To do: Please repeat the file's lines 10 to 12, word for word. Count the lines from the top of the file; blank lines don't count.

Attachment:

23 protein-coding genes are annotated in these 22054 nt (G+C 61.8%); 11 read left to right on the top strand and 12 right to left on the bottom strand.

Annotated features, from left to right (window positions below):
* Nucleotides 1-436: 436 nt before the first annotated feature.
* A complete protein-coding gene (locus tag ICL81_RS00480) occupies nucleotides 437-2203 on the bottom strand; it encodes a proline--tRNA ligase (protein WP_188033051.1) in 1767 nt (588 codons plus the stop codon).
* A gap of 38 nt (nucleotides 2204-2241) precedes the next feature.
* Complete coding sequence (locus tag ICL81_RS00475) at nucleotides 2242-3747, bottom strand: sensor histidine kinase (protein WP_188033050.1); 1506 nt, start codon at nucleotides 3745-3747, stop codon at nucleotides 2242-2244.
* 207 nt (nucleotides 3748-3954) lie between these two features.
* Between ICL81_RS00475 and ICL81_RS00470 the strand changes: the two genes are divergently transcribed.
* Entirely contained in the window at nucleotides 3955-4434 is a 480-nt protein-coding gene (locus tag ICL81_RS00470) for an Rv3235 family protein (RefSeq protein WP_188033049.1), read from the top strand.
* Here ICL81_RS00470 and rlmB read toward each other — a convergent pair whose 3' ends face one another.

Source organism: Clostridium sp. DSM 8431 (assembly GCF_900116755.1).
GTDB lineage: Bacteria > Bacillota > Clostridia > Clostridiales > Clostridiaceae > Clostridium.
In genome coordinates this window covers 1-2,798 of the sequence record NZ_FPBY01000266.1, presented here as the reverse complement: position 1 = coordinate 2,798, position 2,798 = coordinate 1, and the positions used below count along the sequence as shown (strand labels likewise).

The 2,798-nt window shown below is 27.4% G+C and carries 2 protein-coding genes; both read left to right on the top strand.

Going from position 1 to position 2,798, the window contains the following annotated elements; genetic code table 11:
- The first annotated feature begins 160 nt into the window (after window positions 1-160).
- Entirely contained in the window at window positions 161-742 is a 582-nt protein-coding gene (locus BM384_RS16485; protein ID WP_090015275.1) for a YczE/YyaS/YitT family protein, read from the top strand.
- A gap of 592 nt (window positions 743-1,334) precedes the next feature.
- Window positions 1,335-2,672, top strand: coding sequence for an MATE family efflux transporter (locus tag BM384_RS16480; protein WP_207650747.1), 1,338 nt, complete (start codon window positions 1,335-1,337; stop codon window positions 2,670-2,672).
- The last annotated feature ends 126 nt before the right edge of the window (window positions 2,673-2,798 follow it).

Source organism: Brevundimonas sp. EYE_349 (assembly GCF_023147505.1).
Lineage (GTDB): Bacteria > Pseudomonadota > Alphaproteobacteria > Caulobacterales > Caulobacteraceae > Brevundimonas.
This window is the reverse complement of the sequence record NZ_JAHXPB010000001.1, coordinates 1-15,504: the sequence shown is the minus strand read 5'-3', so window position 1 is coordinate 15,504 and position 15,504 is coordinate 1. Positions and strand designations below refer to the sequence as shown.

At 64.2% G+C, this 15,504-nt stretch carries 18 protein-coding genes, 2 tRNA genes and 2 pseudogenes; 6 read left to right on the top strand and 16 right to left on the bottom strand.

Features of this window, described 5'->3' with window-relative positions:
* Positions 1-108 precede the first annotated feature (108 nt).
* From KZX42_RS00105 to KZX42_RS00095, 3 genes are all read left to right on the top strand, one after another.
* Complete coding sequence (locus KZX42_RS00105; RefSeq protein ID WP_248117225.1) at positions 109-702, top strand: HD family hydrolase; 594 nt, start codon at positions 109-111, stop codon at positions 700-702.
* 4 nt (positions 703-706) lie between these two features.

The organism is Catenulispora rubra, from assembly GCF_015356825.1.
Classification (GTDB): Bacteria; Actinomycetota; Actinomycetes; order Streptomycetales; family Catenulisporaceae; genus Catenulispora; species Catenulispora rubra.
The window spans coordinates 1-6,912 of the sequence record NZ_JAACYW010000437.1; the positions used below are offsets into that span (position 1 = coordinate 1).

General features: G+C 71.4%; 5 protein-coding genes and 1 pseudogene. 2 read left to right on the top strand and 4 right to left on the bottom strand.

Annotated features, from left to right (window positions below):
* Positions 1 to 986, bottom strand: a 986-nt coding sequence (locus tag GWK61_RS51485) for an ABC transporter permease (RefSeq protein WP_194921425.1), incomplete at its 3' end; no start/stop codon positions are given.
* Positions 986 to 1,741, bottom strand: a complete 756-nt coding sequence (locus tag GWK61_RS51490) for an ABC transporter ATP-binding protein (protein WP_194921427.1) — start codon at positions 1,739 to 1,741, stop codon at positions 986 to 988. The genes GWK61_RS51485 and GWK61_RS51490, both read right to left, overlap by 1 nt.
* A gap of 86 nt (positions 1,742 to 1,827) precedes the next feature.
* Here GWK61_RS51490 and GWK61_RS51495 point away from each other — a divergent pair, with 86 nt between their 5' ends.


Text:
* Here ICL81_RS00470 and rlmB read toward each other — a convergent pair whose 3' ends face one another.

Source organism: Clostridium sp. DSM 8431 (assembly GCF_900116755.1).
GTDB lineage: Bacteria > Bacillota > Clostridia > Clostridiales > Clostridiaceae > Clostridium.